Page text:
The controller of the personal data is FABRITY sp. z o. o. with its registered office in Warsaw; the data is processed for the purpose of sending commercial information and conducting direct marketing; the legal basis for processing is the controller’s legitimate interest in conducting such marketing; Individuals whose data is processed have the following rights: access to data, rectification, erasure or restriction, right to object and the right to lodge a complaint with PUODO. Personal data will be processed according to our privacy policy.

You may also find interesting:

Book a free 15-minute discovery call

Looking for support with your IT project?
Let’s talk to see how we can help.

The controller of the personal data is FABRITY sp. z o. o. with its registered office in Warsaw; the data is processed for the purpose of responding to a submitted inquiry; the legal basis for processing is the controller's legitimate interest in responding to a submitted inquiry and not leaving messages unanswered. Individuals whose data is processed have the following rights: access to data, rectification, erasure or restriction, right to object and the right to lodge a complaint with PUODO. Personal data in this form will be processed according to our privacy policy.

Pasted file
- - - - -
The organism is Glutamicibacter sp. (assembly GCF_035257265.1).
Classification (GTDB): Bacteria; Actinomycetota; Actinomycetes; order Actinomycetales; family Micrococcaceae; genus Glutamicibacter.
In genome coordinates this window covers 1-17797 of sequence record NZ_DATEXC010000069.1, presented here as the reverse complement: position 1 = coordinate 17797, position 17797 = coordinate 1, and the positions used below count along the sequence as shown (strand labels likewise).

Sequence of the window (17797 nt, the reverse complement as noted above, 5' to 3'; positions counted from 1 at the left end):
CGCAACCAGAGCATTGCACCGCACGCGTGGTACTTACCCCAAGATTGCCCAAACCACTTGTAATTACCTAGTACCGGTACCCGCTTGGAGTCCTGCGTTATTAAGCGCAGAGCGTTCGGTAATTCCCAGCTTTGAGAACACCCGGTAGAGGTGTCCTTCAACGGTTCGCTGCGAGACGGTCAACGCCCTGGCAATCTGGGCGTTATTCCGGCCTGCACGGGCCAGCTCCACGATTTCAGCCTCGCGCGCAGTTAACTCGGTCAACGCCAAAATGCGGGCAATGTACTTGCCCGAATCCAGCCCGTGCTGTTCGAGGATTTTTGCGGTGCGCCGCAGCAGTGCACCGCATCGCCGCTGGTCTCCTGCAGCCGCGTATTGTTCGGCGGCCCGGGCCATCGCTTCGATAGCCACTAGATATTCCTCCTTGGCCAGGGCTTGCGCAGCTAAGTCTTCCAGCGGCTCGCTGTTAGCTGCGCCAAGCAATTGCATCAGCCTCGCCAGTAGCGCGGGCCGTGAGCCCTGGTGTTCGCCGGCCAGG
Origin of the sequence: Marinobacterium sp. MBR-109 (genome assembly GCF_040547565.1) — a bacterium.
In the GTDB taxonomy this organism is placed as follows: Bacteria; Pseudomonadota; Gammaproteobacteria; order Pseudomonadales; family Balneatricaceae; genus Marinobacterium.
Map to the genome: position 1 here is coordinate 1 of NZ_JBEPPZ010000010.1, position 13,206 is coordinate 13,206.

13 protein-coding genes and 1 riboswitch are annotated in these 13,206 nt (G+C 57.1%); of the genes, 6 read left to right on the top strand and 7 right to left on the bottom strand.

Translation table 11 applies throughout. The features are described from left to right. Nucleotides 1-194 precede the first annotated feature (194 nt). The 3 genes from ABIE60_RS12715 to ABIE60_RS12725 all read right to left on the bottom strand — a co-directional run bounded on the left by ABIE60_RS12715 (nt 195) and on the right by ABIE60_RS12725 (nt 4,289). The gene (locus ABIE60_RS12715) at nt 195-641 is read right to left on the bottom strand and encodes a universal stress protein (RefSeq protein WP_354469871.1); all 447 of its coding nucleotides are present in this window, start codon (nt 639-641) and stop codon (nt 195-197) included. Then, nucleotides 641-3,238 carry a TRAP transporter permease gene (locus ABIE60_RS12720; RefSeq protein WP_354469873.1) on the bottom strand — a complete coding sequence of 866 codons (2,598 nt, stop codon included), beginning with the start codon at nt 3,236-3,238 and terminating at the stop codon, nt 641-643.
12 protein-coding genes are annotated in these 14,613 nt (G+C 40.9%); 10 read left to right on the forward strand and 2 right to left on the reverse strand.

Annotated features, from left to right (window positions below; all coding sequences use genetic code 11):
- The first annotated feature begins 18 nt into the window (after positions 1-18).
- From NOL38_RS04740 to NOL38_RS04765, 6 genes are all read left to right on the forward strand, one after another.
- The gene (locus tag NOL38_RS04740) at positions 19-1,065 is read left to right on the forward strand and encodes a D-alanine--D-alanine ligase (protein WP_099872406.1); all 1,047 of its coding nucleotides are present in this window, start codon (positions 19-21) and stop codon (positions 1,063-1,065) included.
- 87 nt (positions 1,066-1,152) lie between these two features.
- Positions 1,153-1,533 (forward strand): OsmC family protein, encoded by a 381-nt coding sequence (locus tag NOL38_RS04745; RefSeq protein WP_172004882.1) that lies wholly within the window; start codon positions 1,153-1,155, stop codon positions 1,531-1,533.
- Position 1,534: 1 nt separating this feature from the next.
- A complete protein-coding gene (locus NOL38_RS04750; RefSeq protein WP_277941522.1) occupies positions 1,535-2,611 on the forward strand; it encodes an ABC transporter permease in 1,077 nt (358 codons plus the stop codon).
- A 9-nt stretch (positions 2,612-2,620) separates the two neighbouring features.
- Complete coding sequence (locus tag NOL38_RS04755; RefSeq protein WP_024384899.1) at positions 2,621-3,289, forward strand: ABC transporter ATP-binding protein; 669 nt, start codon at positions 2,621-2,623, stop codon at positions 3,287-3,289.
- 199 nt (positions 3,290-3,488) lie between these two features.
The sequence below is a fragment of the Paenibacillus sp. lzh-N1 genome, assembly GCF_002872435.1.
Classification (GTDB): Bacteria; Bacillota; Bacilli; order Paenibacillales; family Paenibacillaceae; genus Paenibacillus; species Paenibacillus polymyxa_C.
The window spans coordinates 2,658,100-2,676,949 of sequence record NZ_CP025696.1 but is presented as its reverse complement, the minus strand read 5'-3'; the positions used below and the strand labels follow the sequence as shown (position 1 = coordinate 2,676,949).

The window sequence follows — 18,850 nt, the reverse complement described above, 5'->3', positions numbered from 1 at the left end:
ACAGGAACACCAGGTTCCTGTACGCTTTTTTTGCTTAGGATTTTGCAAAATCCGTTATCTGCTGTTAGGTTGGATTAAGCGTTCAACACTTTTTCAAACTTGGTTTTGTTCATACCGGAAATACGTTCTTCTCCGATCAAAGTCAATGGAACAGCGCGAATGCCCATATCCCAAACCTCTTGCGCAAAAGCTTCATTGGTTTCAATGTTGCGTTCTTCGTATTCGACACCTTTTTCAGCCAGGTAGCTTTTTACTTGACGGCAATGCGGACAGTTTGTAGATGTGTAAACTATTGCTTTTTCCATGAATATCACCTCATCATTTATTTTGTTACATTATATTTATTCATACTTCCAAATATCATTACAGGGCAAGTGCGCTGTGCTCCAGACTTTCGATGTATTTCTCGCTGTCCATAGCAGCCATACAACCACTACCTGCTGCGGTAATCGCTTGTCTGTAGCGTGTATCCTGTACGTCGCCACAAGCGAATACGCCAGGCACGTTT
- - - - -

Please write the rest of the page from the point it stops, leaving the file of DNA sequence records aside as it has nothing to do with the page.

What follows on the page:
You can also send us an email.

In this case the controller of the personal data will be FABRITY sp. z o. o. and the data will be processed for the purpose of responding to a submitted inquiry; the legal basis for processing is the controller’s legitimate interest in responding to a submitted inquiry and not leaving messages unanswered. Personal data will be processed according to our privacy policy.

dormakaba 400
frontex 400
pepsico 400
bayer-logo-2
kisspng-carrefour-online-marketing-business-hypermarket-carrefour-5b3302807dc0f9.6236099615300696325151
ABB_logo

Book a free 15-minute discovery call

Looking for support with your IT project?
Let’s talk to see how we can help.

Bartosz Michałowski

Head of Sales at Fabrity

The controller of the personal data is FABRITY sp. z o. o. with its registered office in Warsaw; the data is processed for the purpose of responding to a submitted inquiry; the legal basis for processing is the controller's legitimate interest in responding to a submitted inquiry and not leaving messages unanswered. Individuals whose data is processed have the following rights: access to data, rectification, erasure or restriction, right to object and the right to lodge a complaint with PUODO. Personal data in this form will be processed according to our privacy policy.

You can also send us an email.

In this case the controller of the personal data will be FABRITY sp. z o. o. and the data will be processed for the purpose of responding to a submitted inquiry; the legal basis for processing is the controller’s legitimate interest in responding to a submitted inquiry and not leaving messages unanswered. Personal data will be processed according to our privacy policy.

dormakaba 400
toyota
frontex 400
Ministry-of-Health
Logo_Sanofi
pepsico 400
bayer-logo-2
kisspng-carrefour-online-marketing-business-hypermarket-carrefour-5b3302807dc0f9.6236099615300696325151
ABB_logo